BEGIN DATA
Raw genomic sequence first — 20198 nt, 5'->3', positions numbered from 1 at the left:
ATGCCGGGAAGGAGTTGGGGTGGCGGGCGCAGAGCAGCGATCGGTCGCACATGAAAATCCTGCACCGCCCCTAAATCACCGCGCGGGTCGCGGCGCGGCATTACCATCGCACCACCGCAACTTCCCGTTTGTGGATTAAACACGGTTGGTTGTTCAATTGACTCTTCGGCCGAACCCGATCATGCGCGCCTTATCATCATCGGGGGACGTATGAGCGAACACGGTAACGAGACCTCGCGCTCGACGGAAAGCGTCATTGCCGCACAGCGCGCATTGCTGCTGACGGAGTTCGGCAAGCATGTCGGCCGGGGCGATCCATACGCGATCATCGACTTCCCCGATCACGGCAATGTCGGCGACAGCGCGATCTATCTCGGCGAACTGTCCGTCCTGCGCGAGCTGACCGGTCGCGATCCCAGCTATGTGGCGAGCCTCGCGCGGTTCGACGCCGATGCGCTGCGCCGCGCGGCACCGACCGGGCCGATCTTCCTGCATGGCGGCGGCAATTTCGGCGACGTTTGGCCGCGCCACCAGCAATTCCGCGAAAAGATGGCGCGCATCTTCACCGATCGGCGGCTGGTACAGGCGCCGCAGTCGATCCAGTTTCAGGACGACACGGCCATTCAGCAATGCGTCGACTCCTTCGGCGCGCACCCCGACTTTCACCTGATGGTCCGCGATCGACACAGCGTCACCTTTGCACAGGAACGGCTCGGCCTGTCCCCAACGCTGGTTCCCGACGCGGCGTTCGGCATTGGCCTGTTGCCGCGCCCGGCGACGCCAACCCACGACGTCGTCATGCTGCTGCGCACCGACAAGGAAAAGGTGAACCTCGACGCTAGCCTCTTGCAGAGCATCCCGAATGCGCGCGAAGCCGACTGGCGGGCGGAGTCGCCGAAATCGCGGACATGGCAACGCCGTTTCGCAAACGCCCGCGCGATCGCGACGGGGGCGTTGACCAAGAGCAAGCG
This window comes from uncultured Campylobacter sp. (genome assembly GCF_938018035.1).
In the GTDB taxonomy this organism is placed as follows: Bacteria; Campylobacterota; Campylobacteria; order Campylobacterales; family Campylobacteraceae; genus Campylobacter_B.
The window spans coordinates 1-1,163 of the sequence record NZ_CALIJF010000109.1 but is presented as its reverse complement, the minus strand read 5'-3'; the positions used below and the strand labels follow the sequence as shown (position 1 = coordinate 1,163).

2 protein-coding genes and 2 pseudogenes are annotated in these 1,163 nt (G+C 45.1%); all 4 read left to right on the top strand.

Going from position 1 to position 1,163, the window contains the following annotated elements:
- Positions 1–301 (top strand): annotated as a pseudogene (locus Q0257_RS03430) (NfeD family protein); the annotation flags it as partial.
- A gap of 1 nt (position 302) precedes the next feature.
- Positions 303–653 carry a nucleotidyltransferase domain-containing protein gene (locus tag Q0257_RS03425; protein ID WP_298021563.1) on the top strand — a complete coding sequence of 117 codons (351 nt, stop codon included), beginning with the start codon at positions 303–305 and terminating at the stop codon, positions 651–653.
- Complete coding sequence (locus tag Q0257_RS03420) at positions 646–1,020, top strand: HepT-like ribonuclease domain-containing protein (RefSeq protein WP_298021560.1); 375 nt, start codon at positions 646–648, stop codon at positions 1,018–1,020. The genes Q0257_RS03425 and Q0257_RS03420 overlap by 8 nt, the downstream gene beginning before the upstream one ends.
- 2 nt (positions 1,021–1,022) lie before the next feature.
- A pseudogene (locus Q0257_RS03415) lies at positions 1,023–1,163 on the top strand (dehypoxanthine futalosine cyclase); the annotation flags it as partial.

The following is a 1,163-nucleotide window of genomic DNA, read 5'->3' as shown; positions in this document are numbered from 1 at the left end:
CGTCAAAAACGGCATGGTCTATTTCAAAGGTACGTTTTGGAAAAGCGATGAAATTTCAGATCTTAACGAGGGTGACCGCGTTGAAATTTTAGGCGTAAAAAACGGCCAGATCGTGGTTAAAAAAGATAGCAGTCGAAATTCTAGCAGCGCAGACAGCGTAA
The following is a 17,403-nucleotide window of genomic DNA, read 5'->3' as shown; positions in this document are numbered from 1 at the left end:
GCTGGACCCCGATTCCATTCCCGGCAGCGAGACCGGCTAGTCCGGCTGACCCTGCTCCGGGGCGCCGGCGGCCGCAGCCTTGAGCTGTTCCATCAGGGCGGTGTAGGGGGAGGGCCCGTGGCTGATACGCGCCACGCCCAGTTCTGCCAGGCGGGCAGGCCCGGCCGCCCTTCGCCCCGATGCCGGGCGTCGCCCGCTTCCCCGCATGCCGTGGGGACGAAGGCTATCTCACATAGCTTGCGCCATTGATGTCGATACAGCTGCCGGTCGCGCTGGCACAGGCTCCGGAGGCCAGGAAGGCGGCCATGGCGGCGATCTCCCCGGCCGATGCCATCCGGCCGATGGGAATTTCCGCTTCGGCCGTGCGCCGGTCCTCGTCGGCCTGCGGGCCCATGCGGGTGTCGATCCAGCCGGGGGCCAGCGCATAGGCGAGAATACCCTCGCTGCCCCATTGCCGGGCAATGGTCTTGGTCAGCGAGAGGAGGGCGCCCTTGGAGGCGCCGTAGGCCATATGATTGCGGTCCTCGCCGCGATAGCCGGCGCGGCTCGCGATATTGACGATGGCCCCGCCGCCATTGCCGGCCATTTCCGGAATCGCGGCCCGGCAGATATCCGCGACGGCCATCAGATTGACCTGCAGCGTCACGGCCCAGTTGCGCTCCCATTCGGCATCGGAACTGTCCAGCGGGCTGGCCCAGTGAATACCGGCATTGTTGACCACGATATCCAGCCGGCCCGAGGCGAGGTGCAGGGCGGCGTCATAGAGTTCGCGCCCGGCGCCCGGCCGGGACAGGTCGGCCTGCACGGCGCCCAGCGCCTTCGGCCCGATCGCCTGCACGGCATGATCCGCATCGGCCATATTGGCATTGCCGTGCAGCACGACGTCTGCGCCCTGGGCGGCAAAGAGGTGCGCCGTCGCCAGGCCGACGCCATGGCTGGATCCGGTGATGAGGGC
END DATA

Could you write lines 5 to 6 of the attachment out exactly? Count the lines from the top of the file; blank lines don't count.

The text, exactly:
The window spans coordinates 1-1,163 of the sequence record NZ_CALIJF010000109.1 but is presented as its reverse complement, the minus strand read 5'-3'; the positions used below and the strand labels follow the sequence as shown (position 1 = coordinate 1,163).

2 protein-coding genes and 2 pseudogenes are annotated in these 1,163 nt (G+C 45.1%); all 4 read left to right on the top strand.